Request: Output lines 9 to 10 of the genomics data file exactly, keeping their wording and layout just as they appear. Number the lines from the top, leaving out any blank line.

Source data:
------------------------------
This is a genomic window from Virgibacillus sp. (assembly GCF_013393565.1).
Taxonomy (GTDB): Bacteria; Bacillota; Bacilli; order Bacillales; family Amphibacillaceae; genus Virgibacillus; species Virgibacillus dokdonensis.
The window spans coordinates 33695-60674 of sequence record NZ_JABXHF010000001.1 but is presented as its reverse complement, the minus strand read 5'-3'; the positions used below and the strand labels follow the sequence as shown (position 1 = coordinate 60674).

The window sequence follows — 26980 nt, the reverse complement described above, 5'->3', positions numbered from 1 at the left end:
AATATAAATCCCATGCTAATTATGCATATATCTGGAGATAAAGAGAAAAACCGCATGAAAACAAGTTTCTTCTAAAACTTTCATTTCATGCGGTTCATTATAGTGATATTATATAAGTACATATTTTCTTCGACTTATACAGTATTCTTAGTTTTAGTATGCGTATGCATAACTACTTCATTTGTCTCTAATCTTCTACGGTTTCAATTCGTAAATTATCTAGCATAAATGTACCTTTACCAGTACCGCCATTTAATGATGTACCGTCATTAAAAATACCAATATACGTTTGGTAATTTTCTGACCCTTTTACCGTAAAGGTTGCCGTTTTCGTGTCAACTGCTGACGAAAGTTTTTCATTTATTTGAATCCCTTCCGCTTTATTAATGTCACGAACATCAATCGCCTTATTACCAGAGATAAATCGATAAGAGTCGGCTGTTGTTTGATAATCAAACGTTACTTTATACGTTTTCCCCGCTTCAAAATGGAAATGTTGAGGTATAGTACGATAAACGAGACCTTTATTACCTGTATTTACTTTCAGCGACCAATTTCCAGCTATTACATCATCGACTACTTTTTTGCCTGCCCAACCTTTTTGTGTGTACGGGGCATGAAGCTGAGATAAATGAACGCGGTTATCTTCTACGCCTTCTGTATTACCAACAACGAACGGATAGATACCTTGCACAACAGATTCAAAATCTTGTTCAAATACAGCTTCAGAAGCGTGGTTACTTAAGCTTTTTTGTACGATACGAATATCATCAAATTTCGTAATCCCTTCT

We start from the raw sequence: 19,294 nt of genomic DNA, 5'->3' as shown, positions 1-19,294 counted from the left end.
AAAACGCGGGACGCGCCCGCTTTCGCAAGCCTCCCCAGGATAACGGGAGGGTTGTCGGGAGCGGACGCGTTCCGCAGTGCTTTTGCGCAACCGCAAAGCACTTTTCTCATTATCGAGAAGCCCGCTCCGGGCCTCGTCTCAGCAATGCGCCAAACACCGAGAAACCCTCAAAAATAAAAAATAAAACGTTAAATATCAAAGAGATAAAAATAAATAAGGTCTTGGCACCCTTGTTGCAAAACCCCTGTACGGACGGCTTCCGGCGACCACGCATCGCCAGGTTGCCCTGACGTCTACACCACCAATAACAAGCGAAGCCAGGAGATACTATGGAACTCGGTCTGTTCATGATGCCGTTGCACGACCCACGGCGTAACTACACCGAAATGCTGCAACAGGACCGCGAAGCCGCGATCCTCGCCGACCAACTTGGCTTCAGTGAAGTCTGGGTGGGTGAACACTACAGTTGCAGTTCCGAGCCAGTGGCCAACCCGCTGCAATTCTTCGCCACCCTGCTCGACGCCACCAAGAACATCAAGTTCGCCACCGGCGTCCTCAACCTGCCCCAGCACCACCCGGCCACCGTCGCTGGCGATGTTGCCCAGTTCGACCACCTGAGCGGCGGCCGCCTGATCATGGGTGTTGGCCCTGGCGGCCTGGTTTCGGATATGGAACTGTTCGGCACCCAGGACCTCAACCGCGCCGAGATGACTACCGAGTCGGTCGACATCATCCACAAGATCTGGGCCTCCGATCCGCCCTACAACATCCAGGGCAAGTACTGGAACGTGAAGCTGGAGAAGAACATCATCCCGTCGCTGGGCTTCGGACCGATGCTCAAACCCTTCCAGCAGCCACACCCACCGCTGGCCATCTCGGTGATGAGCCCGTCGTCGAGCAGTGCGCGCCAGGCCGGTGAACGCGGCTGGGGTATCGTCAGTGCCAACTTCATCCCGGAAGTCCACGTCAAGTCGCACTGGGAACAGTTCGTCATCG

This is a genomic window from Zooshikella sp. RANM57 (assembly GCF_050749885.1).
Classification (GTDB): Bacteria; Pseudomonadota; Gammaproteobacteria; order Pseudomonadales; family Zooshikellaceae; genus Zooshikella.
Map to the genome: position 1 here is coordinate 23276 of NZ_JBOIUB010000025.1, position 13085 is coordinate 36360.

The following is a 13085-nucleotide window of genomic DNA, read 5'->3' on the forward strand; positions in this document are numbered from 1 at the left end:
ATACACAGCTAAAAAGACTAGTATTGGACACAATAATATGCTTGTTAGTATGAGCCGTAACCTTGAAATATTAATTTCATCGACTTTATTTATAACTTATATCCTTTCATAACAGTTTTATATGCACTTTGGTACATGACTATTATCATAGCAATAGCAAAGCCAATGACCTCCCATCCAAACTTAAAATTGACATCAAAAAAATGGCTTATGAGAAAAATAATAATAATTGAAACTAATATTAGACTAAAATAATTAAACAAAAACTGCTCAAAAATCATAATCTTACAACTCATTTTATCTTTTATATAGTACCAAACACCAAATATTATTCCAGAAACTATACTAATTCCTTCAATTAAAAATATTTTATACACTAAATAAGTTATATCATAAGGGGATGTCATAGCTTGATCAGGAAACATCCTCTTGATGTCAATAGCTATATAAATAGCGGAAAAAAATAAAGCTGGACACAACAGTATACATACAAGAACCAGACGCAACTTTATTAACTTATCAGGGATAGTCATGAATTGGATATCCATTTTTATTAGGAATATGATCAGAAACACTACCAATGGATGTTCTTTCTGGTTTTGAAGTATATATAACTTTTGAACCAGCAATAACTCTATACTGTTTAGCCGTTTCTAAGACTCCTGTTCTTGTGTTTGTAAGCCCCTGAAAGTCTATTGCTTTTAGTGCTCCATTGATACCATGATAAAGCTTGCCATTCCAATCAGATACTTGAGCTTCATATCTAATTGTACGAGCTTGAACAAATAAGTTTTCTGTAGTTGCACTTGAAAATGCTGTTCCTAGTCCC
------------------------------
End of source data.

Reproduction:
Classification (GTDB): Bacteria; Pseudomonadota; Gammaproteobacteria; order Pseudomonadales; family Zooshikellaceae; genus Zooshikella.
Map to the genome: position 1 here is coordinate 23276 of NZ_JBOIUB010000025.1, position 13085 is coordinate 36360.